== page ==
Antiviral treatments such as Tamiflu should not be administered to children under the age of 12 because the risks of the drugs outweigh the possible benefits in lessening symptoms of swine flu, according to a study published in the British Medical Journal. Although antiviral drugs can shorten the duration of the flu in children by an average of 1.5 days, they fail to fight certain effects of the infection, having little effect on the risk of asthma flare-ups, for instance. In fact, the drugs can bring dangerous side effects like vomiting, which can be dangerous because it puts children at risk of dehydration. In the research review, scientists
looked at four trials of 1,766 children treated with antivirals, including 1,243 with confirmed flu, and three trials of 863 who were exposed to flu but didn't exhibit symptoms and were treated with antivirals preventively. Only one trial looked at children with asthma [CBC]. Overuse of antivirals can also increase the risk of viral strains that become resistant to such treatments.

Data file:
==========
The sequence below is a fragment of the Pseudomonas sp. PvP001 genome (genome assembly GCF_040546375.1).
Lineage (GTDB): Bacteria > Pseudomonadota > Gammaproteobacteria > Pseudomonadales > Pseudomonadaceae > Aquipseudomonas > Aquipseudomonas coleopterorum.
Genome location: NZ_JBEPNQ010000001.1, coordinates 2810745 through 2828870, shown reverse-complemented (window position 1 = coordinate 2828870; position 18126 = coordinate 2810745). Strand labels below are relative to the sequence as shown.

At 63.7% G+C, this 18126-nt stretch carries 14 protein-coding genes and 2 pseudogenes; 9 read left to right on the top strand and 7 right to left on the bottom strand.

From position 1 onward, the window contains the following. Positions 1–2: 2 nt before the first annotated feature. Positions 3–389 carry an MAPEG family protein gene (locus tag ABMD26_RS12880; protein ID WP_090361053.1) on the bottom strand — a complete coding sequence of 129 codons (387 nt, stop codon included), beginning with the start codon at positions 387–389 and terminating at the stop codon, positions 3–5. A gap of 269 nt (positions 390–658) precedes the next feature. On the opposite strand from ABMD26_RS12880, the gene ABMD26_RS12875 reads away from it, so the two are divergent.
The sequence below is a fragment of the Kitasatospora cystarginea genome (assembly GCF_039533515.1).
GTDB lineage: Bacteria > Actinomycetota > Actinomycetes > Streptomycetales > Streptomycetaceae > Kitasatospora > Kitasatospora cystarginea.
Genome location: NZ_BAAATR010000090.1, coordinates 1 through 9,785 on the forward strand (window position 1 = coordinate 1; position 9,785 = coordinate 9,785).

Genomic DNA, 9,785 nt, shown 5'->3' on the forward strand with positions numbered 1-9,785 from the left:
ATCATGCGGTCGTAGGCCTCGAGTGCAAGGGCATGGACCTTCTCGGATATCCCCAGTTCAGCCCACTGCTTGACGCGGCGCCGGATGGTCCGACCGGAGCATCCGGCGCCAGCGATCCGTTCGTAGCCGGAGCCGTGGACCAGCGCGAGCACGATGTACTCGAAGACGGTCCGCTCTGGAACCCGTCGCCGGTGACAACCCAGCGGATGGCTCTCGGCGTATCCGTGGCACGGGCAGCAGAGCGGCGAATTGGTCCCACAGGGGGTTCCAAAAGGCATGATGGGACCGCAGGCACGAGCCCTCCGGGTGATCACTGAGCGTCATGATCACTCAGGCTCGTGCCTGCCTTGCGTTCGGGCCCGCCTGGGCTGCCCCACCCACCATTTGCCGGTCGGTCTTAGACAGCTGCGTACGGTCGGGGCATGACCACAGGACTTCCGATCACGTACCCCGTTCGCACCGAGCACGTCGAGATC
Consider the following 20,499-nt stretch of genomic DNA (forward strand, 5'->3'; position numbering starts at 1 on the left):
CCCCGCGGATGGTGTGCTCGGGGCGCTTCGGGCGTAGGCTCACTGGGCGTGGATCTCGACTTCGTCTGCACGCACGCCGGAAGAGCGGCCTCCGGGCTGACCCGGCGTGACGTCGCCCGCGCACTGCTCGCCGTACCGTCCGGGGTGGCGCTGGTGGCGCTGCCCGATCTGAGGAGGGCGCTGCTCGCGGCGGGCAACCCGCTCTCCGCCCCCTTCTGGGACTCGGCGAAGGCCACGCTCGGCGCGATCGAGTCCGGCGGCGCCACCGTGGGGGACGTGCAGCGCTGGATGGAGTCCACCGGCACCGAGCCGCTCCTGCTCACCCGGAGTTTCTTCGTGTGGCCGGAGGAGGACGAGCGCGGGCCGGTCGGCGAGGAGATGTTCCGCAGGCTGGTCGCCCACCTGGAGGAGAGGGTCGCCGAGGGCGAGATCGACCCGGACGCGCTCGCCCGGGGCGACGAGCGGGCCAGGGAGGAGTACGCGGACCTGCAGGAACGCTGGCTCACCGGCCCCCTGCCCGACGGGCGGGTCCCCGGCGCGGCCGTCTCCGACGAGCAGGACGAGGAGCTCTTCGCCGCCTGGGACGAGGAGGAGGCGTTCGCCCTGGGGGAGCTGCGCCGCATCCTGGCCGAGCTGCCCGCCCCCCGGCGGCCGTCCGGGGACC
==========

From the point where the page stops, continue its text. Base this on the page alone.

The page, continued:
Although the study was based on clinical data collected from children with the seasonal flu, not swine flu, co-author Matthew
Thompson said there was no reason to think the conclusions would not also apply to the current relatively mild outbreak of swine flu [Reuters]. The most common side effects of Tamiflu were vomiting, nausea, and abdominal pain, while Relenza, an antiviral that is inhaled, most often caused nausea and headache, according to the study.
In regards to using the drugs to prevent the spread of swine flu, the researchers found that
13 people need to be treated to prevent one additional case, meaning antivirals reduce transmission by 8% [BBC], according to the study, a rather small effect. That indicates that antivirals should not be used prophylactically, but rather to alleviate symptoms in severe cases of flu in adults
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